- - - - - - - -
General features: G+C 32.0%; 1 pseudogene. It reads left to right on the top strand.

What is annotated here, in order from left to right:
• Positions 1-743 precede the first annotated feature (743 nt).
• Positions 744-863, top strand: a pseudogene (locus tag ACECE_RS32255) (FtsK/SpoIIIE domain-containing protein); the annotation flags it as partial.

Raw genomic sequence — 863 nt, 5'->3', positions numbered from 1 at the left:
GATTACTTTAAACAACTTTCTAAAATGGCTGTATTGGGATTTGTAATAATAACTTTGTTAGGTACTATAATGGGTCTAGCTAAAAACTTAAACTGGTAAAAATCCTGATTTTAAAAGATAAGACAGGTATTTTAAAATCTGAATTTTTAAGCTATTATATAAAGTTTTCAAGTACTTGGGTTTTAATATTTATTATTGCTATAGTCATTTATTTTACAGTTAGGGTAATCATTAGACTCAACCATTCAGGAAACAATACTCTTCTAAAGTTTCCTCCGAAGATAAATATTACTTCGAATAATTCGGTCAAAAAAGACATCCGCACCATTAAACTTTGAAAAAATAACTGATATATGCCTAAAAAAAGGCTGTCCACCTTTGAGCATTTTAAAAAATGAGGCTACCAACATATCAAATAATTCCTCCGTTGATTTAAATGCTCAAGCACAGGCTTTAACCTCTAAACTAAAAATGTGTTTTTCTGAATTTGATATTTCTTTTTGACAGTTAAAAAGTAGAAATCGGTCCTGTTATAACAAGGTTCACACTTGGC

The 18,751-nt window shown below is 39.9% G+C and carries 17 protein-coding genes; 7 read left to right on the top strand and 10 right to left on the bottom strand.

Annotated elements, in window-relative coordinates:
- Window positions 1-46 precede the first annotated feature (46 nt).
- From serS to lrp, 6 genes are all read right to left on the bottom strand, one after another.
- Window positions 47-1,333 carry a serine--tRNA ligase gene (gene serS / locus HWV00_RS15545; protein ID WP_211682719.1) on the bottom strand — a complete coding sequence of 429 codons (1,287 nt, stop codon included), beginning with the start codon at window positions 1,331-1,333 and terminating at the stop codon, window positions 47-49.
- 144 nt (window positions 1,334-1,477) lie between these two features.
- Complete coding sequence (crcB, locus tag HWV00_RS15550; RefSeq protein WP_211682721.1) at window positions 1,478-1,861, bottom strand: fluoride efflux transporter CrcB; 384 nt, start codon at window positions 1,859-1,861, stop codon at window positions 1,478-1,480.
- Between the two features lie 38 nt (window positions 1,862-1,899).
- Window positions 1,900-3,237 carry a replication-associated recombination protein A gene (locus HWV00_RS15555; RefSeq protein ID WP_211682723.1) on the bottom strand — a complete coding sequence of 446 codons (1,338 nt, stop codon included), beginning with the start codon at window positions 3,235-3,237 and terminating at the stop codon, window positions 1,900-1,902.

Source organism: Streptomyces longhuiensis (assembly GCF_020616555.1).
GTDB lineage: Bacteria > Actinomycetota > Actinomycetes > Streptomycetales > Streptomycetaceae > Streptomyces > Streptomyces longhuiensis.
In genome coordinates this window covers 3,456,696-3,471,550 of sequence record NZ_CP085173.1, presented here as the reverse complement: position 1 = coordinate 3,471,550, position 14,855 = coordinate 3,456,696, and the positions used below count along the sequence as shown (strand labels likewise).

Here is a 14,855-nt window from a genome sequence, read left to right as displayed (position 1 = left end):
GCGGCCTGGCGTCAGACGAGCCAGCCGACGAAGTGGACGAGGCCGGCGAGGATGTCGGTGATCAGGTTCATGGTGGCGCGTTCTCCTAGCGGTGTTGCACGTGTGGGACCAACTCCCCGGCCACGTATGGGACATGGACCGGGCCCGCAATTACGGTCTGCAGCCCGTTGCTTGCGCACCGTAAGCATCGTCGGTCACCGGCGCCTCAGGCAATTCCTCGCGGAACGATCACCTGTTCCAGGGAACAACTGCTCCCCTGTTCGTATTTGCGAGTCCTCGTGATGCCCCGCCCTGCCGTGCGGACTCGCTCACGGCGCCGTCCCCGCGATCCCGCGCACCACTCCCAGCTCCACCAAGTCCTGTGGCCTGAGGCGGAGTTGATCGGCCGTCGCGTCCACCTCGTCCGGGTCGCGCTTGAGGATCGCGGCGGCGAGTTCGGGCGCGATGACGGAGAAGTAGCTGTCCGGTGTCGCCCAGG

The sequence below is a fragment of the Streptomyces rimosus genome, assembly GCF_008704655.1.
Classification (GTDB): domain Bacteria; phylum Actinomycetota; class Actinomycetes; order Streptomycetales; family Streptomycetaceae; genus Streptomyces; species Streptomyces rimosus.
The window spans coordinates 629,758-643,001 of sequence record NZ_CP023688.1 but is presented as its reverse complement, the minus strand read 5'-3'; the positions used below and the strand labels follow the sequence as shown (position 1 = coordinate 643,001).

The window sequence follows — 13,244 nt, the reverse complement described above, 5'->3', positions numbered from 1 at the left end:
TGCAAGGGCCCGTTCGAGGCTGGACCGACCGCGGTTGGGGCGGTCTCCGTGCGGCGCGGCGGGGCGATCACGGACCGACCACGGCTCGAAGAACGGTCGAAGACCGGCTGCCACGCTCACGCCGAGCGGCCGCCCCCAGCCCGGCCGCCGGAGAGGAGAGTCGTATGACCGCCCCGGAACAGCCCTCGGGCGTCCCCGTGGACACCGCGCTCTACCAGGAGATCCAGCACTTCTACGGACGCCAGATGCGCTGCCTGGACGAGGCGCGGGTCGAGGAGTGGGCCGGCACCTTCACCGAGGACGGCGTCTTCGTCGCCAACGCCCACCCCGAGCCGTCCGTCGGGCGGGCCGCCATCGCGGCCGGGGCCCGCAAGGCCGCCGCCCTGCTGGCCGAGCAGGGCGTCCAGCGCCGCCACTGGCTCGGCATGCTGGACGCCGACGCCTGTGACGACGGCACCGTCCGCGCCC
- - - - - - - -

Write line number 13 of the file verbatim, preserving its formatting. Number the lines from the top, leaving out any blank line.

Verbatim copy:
- Complete coding sequence (crcB, locus tag HWV00_RS15550; RefSeq protein WP_211682721.1) at window positions 1,478-1,861, bottom strand: fluoride efflux transporter CrcB; 384 nt, start codon at window positions 1,859-1,861, stop codon at window positions 1,478-1,480.